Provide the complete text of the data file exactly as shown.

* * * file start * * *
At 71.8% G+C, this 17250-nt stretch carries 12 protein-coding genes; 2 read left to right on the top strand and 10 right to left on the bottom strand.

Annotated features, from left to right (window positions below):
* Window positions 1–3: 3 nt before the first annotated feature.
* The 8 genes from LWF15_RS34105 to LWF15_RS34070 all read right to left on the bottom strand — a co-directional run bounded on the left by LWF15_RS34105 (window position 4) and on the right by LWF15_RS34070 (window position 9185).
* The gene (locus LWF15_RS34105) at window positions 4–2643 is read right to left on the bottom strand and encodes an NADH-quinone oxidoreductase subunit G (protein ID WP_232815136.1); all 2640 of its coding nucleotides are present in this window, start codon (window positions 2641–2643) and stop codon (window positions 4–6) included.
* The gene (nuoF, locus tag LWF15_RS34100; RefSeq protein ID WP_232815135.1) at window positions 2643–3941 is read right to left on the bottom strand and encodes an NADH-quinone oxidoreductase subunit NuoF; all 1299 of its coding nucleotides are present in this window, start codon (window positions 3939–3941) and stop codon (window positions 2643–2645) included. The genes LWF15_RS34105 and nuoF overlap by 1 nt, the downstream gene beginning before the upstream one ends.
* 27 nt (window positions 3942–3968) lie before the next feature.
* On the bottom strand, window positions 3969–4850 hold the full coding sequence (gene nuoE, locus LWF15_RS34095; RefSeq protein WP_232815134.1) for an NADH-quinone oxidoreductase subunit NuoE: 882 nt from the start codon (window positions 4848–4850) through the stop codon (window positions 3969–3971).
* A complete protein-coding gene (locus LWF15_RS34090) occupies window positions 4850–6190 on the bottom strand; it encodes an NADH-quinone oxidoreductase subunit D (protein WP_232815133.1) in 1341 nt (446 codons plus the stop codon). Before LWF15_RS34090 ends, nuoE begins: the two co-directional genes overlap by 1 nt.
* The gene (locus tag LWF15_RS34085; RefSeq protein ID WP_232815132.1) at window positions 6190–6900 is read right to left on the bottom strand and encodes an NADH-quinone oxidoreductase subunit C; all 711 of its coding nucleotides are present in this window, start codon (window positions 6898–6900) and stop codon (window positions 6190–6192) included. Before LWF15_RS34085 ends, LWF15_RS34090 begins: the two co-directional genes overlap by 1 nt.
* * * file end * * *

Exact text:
At 71.8% G+C, this 17250-nt stretch carries 12 protein-coding genes; 2 read left to right on the top strand and 10 right to left on the bottom strand.

Annotated features, from left to right (window positions below):
* Window positions 1–3: 3 nt before the first annotated feature.
* The 8 genes from LWF15_RS34105 to LWF15_RS34070 all read right to left on the bottom strand — a co-directional run bounded on the left by LWF15_RS34105 (window position 4) and on the right by LWF15_RS34070 (window position 9185).
* The gene (locus LWF15_RS34105) at window positions 4–2643 is read right to left on the bottom strand and encodes an NADH-quinone oxidoreductase subunit G (protein ID WP_232815136.1); all 2640 of its coding nucleotides are present in this window, start codon (window positions 2641–2643) and stop codon (window positions 4–6) included.
* The gene (nuoF, locus tag LWF15_RS34100; RefSeq protein ID WP_232815135.1) at window positions 2643–3941 is read right to left on the bottom strand and encodes an NADH-quinone oxidoreductase subunit NuoF; all 1299 of its coding nucleotides are present in this window, start codon (window positions 3939–3941) and stop codon (window positions 2643–2645) included. The genes LWF15_RS34105 and nuoF overlap by 1 nt, the downstream gene beginning before the upstream one ends.
* 27 nt (window positions 3942–3968) lie before the next feature.
* On the bottom strand, window positions 3969–4850 hold the full coding sequence (gene nuoE, locus LWF15_RS34095; RefSeq protein WP_232815134.1) for an NADH-quinone oxidoreductase subunit NuoE: 882 nt from the start codon (window positions 4848–4850) through the stop codon (window positions 3969–3971).
* A complete protein-coding gene (locus LWF15_RS34090) occupies window positions 4850–6190 on the bottom strand; it encodes an NADH-quinone oxidoreductase subunit D (protein WP_232815133.1) in 1341 nt (446 codons plus the stop codon). Before LWF15_RS34090 ends, nuoE begins: the two co-directional genes overlap by 1 nt.
* The gene (locus tag LWF15_RS34085; RefSeq protein ID WP_232815132.1) at window positions 6190–6900 is read right to left on the bottom strand and encodes an NADH-quinone oxidoreductase subunit C; all 711 of its coding nucleotides are present in this window, start codon (window positions 6898–6900) and stop codon (window positions 6190–6192) included. Before LWF15_RS34085 ends, LWF15_RS34090 begins: the two co-directional genes overlap by 1 nt.